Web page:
The Bali-style babi guling (roast pig) served at Warung Ibu Oka is most famous for Anthony Bourdain’s loving coverage of the restaurant and its product. While Bourdain has moved on in his affections (lechon from the Philippines has now taken first place in his lard-encrusted heart), Ibu Oka’s babi guling still exerts a spell over the visitors who swarm to Jalan Raya in Ubud, Bali, taking time out of their schedule exploring Ubud’s shopping, dining, and sightseeing to follow in Bourdain’s footsteps.
Babi Guling Bu Oka
Jl. Tegal Sari No. 2 Ubud, Ubud
Branches
(0361) 976345 / (0361) 2077490
Mon – Sun 10:00 – 17:00
Rp.30.001 – Rp.50.000
Babi Guling Bu Oka Menu  Babi Guling Bu Oka Menu Babi Guling Bu Oka Menu
Warung Ibu Oka is set in a small, open-air space opposite the Ubud Royal Palace. On the southern end of the space stands the kitchen area, while the rest of the space is reserved for diners: a raised platform with low tables allows diners to enjoy their meal sitting on the floor, while the lower part features round tables with plastic chairs and umbrellas.
The place is open for only four hours a day – starting at 11am, when the first of six whole roast pigs makes its way to the premises atop a motorcycle. Ibu Oka stays open until the last pig is chopped up and served to their hungry patrons.
Make no mistake, Ibu Oka serves Bali babi guling and only babi guling: chopped up and served on paper plates, these heavenly pieces of pork are best enjoyed in combination with boiled white rice, spicy vegetables, and blood sausage.
The complete meal described above is known as babi guling spesial (“special roast pork”, IDR 30,000), and offers the best parts of the pig: a square of crisp skin tops the slab of fatty pork meat you get with the dish, and the steaming hot rice is balanced out by the slice of blood sausage and helping of spiced vegetables beside it on the plate.

Babi Guling: the Star of the Show

It’s not a pretty sight, if you’re used to neat servings of Western food, but it’s Balinese soul food exemplified: a substantial rice and meat meal with accents of spices and grease. The contrasts play in your mouth like a melodious gamelan orchestra: the crunch of the crackling plus the softness of the rice, the granular texture of the blood sausage versus the buttery softness of the fatty pork meat.
The roast pork is cooked away from the restaurant location; to make babi guling, whole pig carcasses are stuffed with various herbs and spices according to a secret family recipe: components likely include galangal, lemongrass, shallots, and garlic. After stuffing, the carcass is roasted on a skewer, turning slowly over a fire for several hours until the skin turns a rich, deep brown.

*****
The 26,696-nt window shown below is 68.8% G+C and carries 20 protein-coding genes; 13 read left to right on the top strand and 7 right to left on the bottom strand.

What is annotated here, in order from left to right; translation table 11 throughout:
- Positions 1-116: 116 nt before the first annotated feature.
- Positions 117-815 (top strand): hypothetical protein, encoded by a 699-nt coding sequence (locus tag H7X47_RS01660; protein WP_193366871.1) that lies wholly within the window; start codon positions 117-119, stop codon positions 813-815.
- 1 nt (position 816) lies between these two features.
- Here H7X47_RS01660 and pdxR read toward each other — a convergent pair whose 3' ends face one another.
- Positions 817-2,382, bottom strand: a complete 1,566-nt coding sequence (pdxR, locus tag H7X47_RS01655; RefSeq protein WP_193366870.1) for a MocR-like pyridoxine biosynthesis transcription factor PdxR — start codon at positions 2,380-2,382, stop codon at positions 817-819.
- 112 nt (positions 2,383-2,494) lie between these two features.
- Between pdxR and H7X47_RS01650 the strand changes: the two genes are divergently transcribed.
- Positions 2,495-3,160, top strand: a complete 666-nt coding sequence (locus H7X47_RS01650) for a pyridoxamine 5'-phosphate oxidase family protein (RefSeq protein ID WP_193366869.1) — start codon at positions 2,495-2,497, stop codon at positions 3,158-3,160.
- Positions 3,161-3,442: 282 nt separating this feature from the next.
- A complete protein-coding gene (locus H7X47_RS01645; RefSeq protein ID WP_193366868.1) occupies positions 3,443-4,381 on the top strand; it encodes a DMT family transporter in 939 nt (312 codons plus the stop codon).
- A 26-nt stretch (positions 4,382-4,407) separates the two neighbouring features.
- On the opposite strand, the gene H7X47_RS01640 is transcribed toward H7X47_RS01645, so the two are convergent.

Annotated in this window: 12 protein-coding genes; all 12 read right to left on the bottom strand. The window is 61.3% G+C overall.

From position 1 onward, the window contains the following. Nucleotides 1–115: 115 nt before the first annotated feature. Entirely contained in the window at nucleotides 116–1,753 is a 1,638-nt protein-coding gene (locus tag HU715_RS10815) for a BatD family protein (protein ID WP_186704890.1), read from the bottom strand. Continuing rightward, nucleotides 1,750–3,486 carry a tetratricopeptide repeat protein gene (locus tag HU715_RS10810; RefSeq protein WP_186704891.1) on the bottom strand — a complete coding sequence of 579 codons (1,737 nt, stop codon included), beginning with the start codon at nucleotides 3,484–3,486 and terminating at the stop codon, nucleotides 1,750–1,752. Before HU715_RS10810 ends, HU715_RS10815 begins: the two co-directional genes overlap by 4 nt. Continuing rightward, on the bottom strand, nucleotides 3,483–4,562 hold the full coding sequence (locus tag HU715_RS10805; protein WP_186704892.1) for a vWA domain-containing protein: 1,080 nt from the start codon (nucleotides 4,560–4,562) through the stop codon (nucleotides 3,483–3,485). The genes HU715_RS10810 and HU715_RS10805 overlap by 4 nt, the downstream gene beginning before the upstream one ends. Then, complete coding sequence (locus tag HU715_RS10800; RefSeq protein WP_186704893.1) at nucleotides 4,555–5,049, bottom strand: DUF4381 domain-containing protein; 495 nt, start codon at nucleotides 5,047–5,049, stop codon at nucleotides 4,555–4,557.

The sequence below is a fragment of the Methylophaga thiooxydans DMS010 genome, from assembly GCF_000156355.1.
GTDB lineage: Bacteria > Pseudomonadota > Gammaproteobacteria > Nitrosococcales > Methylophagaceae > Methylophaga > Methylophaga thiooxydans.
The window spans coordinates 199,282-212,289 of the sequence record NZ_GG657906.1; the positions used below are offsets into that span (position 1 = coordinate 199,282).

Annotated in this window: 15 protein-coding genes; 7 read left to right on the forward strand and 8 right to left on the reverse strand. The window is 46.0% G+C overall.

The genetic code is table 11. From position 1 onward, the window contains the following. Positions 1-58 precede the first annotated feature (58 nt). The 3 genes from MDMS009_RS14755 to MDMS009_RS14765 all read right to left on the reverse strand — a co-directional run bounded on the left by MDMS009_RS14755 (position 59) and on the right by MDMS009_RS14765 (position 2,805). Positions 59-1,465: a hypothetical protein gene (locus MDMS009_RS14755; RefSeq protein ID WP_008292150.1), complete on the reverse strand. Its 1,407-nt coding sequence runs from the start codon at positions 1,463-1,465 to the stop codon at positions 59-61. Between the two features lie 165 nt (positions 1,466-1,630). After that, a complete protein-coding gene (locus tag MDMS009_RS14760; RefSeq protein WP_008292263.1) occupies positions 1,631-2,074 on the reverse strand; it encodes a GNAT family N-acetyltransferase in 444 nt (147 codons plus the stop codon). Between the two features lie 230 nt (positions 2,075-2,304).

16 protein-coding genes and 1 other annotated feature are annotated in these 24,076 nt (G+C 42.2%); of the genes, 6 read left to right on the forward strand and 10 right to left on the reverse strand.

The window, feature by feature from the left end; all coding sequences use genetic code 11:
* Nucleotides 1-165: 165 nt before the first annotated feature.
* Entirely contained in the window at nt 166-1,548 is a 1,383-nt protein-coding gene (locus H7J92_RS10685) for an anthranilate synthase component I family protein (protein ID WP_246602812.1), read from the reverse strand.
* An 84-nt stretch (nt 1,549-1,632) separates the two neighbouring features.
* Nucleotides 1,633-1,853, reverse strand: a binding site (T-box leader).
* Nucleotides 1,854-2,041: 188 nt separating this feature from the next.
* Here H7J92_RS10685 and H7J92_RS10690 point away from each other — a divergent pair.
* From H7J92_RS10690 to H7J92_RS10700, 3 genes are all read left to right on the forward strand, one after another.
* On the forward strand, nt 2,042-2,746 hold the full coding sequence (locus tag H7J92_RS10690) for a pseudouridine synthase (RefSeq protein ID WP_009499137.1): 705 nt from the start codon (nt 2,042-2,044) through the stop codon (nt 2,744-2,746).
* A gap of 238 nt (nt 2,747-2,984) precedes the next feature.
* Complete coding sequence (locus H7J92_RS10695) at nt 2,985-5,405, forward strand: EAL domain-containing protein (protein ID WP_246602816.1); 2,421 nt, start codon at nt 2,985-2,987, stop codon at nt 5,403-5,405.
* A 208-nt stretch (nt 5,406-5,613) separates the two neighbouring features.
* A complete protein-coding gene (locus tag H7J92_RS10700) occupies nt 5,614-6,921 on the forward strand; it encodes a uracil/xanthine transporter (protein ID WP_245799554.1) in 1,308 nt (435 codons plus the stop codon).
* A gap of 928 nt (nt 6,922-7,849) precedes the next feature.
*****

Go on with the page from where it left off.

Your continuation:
The crisp, savory skin is especially prized by babi guling eaters, but the tender, seasoned meat is what gives babi guling its heft: having absorbed the secret spices during the cooking process, the meat tastes delicate and practically melts in your mouth.

A Family Affair

Ibu Oka only opened for business in 2000, but the product has a long and storied lineage: the food blog A Girl Has to Eat interviewed Agun, a cousin of the restaurant’s namesake Ibu Oka, who confided that the business began in his father’s time.
Their family had been preparing babi guling for the Ubud royal family: given leave to sell their delicious product to Balinese commoners, the family set up a stall in the market, which eventually led to the restaurant in this prime area of Ubud.
The family still prepares babi guling in the traditional way, starting at the crack of dawn by slaughtering the pigs to be served. “The roasting takes place next to Agun’s house and about six pigs are roasted each day, more on festival days and on other important occasions,” the blogger explains. “It’s the use of the time held tradition of roasting over wood that Agun says is what gives the suckling pig its intense flavor. The fire needs to be extremely hot to both sufficiently crisp the crackling and to ensure that the bones do not break as would happen over a lower heat.”